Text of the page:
Welcome to our weekly roundup of news from university presses! Once again, there is a lot to share this week from our fellow academic publishing houses and much to learn on What SUP at the social university presses. This week, we found conversations on why many millennials are not speaking up in politics, the food business, and New York City during the late nineteenth century. What did you read this week?
From the Square (NYU Press) has Assistant Professor Shauna L. Shames write about why millennials are not participating in politics. Shames is teaching a summer course on this year’s election and not receiving the same enthusiasm to talk about it let alone partake in the election. She argues that the government few young people are not running for public office and are missing the real politics of what it can do that other businesses or non-profit may not have the capable of. She believes the government has to be seen has useful and respected again to get the younger generation interested in politics.
Duke University Press has a Q & A with author and Professor Brad Weiss based on his book Real Pigs: Shifting Values in the Field of Local Pork. His research looks into how communities use the term “real food” and the number of ways pigs are raised. In this book, he includes interviews by several communities who are in the food business: farmers, restaurant owners and chefs, and marketers. He found them to be important because he wanted different perspectives and display the complexity of working for food and have a “connection” with the topics he was writing about. He hopes that he will have a diverse group of people reading the book and him contributing to anthropology of food.
University Press of Colorado highlights Professor Shari J. Stenberg on feminist politics and what characteristics are considered to be a leader especially with the current presidential election. Presidential Election nominee Hillary Clinton is very much in the public eye and is criticized “for raising her voice” while Donald Trump or even Bernie Sanders are cheered for loud proclamations. She argues that women are seen as not having to raise their voice and it is rather “unnatural.” Stenberg believes that is a the “feminist” approach of becoming an active listener rather than a sign of weakness.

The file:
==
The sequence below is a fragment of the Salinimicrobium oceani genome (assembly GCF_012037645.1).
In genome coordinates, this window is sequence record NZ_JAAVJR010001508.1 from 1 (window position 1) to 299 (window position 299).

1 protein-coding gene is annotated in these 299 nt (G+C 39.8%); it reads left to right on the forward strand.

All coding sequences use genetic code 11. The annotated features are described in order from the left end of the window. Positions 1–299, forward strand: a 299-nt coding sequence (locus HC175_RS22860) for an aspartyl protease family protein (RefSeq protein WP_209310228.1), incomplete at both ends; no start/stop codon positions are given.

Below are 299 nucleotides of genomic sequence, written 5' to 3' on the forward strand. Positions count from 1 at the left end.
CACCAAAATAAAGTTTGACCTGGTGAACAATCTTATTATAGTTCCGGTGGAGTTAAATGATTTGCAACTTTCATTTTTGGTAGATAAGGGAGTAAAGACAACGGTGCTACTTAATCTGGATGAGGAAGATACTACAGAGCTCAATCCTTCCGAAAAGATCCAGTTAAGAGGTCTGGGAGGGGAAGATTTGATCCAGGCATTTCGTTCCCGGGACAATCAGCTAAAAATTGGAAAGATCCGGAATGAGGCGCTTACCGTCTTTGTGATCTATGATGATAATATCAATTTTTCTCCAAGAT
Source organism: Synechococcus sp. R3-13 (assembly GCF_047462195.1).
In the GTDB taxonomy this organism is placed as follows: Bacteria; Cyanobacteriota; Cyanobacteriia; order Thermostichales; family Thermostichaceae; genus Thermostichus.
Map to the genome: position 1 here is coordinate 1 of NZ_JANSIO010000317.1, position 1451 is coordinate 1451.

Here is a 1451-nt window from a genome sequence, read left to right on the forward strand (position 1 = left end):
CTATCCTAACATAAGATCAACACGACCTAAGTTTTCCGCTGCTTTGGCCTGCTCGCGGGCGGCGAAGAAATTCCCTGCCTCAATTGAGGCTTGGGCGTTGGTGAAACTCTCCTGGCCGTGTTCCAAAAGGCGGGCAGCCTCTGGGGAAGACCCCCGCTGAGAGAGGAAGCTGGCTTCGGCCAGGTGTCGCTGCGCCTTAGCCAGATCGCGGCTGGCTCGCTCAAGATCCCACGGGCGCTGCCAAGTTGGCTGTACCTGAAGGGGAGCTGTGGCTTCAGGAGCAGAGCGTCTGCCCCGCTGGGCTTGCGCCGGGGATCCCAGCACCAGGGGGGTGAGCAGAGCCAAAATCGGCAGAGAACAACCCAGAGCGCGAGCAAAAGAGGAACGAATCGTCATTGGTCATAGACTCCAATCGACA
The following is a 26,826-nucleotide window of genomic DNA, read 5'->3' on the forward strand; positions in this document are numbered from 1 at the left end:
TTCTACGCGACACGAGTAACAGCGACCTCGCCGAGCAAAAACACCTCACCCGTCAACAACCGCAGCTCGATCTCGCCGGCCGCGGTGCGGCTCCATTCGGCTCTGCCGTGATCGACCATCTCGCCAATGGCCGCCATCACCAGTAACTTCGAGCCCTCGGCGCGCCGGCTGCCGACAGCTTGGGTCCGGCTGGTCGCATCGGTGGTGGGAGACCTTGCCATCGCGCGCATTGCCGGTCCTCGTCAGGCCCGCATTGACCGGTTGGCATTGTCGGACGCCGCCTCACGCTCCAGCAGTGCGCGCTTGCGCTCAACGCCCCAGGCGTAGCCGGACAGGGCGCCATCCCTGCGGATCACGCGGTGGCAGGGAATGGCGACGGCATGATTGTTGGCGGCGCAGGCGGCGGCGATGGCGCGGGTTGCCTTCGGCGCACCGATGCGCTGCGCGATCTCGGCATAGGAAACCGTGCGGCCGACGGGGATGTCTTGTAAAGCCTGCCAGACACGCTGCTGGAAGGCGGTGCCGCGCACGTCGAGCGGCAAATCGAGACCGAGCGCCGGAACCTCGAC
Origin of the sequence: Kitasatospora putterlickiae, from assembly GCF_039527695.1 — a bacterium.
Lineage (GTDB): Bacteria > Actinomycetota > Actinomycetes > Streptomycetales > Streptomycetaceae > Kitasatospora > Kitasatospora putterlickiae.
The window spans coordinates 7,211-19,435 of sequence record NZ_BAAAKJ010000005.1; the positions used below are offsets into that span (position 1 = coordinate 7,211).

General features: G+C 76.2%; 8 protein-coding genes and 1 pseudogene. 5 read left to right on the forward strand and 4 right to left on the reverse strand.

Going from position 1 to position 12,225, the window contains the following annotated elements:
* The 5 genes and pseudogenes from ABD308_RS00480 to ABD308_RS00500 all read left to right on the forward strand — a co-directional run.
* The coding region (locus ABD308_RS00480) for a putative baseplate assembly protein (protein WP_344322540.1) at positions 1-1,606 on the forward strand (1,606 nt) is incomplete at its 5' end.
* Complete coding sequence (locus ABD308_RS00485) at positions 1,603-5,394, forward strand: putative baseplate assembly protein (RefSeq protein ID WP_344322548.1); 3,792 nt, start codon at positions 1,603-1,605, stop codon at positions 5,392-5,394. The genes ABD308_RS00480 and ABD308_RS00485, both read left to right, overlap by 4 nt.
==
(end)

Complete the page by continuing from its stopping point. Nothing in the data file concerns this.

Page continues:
Indiana University Press has authors John R. Wennersten and Denise Robbins write on behalf of their upcoming book Rising Tides: Climate Refugees in the Twenty-First Century about how the environmental changes around the world are effecting migrants. In 2009, only 30% of Americans believed that climate change existed; by 2012, the percentage went up to 70%. Europe has a large number of refugees migrating to the continent because of the Syrian War that has been going on for over four years. In addition, many people leave their homelands due to tsunamis, rising sea levels, drought, etc. Climate Change is changing how people live.
Syracuse University Press has an interview with the editor Woody Register based on The Muckers: A Narrative of the Crapshooters Club about New York City’s immigrants during the 1890s. A “mucker” was a slang term for boys who ran on the streets in New York City’s neighborhoods. The book offers unofficial manuscripts from William Osborne Dapping that help us understand how the muckers saw themselves and different perspectives on how they viewed the world. The book offers a real sense of the difficulty on living in poverty in the industrial era of the United States.